(c) LIMITATIONS.-No court shall entertain a motion made under this section to reduce a sentence if the sentence was previously imposed or previously reduced in accordance with the amendments made by sections 2 and 3 of the Fair Sentencing Act of 2010 (Public Law 111-220; 124 Stat. 2372) or if a previous motion made under this section to reduce the sentence was, after the date of enactment of this Act, denied after a complete review of the motion on the merits. Nothing in this section shall be construed to require a court to reduce any sentence pursuant to this section.

         FIRST STEP ACT OF 2018, PL 115-391, December 21, 2018, 132 Stat 5194.

         Mr. Hunter contends that his crime of conviction, 21 U.S.C. § 841(b)(1)(C), is a covered offense under Section 404 because it is "a violation of a Federal criminal statute, the statutory penalties for which were modified by section 2 or 3 of the Fair Sentencing Act of 2010, that was committed before August 3, 2010." The statutory crime of which Mr. Hunter was convicted provides in relevant part-as it did when he was convicted-that "[i]n the case of a controlled substance in schedule I or II... such person shall be sentenced to a term of imprisonment of not more than 20 years" and that "any sentence imposing a term of imprisonment under this paragraph shall, in the absence of such a prior conviction, impose a term of supervised release of at least 3 years in addition to such term of imprisonment and shall, if there was such a prior conviction, impose a term of supervised release of at least 6 years in addition to such term of imprisonment." 21 U.S.C. § 841(b)(1)(C).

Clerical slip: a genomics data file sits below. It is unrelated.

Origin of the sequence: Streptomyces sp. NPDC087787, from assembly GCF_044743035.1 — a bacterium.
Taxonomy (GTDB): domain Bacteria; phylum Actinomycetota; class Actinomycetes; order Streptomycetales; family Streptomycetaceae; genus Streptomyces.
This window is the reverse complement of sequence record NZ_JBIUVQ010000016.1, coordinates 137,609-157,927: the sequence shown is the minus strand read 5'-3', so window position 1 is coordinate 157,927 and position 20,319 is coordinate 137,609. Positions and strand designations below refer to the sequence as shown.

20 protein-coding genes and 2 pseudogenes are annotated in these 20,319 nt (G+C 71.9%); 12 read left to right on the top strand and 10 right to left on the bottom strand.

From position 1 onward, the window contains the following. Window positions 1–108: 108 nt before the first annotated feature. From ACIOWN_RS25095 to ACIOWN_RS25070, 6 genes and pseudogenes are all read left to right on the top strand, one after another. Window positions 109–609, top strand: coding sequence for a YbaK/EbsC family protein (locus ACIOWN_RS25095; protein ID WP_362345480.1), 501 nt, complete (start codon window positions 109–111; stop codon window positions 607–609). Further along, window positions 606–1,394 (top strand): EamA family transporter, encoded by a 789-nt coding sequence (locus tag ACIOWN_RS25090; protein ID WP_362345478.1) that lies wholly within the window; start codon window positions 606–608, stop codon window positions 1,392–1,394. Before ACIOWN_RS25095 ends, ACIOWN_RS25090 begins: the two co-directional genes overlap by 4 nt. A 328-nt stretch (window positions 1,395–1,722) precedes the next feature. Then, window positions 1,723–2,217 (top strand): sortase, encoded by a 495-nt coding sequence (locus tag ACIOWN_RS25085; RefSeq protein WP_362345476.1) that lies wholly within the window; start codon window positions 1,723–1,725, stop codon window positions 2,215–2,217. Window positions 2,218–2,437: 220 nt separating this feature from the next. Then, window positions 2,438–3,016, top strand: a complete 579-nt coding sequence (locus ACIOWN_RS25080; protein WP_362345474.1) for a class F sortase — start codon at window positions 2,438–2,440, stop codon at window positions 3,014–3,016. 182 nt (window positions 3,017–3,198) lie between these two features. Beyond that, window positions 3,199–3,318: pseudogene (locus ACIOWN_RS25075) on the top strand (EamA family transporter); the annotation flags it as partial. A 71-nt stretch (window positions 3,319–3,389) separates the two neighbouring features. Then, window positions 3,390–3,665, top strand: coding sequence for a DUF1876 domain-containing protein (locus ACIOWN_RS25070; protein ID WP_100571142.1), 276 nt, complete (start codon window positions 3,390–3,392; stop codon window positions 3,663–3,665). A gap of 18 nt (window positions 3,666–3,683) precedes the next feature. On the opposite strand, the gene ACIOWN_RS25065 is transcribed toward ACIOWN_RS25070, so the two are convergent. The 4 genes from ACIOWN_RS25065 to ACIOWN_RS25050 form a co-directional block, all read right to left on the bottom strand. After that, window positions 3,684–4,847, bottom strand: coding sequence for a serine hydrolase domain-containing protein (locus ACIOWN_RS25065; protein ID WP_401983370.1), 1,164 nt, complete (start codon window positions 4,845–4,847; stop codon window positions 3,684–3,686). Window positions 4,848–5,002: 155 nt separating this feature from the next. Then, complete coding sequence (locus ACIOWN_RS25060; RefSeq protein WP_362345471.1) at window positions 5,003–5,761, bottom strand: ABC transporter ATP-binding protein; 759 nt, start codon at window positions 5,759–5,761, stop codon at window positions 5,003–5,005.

Mr. Hunter does not appear to contend that the text of this provision under which he was sentenced was itself modified by section 2 or 3 of the Fair Sentencing Act of 2010, but rather that its applicability changed as a result of the Fair Sentencing Act. Mr. Hunter contends that "[t]he statutory penalties for 21 U.S.C. § 841(b)(1)(C) were indeed modified by Section 2 of the Fair Sentencing Act, because Section 2 of the FSA changed the weight of cocaine base that was subject to the statutory range of 0 to 20 years of imprisonment, from less than 5 grams to less than 28 grams." (Mem. Supp. First Step Act Mot. at 5; Reply at 2.)